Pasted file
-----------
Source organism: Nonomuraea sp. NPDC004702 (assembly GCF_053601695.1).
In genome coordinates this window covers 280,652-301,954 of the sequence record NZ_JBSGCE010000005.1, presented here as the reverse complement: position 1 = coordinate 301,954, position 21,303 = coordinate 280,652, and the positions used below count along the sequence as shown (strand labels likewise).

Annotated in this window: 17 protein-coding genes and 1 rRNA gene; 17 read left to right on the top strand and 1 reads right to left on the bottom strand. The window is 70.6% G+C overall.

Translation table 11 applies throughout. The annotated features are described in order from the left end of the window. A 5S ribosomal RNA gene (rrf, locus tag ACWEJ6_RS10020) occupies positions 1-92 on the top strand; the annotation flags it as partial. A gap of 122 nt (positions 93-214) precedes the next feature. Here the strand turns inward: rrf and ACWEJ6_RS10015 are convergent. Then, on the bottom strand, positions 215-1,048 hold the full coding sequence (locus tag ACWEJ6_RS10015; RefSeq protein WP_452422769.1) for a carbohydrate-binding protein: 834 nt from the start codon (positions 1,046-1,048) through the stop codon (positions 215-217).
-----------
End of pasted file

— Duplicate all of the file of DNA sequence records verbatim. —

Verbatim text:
Source organism: Nonomuraea sp. NPDC004702 (assembly GCF_053601695.1).
In genome coordinates this window covers 280,652-301,954 of the sequence record NZ_JBSGCE010000005.1, presented here as the reverse complement: position 1 = coordinate 301,954, position 21,303 = coordinate 280,652, and the positions used below count along the sequence as shown (strand labels likewise).

Annotated in this window: 17 protein-coding genes and 1 rRNA gene; 17 read left to right on the top strand and 1 reads right to left on the bottom strand. The window is 70.6% G+C overall.

Translation table 11 applies throughout. The annotated features are described in order from the left end of the window. A 5S ribosomal RNA gene (rrf, locus tag ACWEJ6_RS10020) occupies positions 1-92 on the top strand; the annotation flags it as partial. A gap of 122 nt (positions 93-214) precedes the next feature. Here the strand turns inward: rrf and ACWEJ6_RS10015 are convergent. Then, on the bottom strand, positions 215-1,048 hold the full coding sequence (locus tag ACWEJ6_RS10015; RefSeq protein WP_452422769.1) for a carbohydrate-binding protein: 834 nt from the start codon (positions 1,046-1,048) through the stop codon (positions 215-217).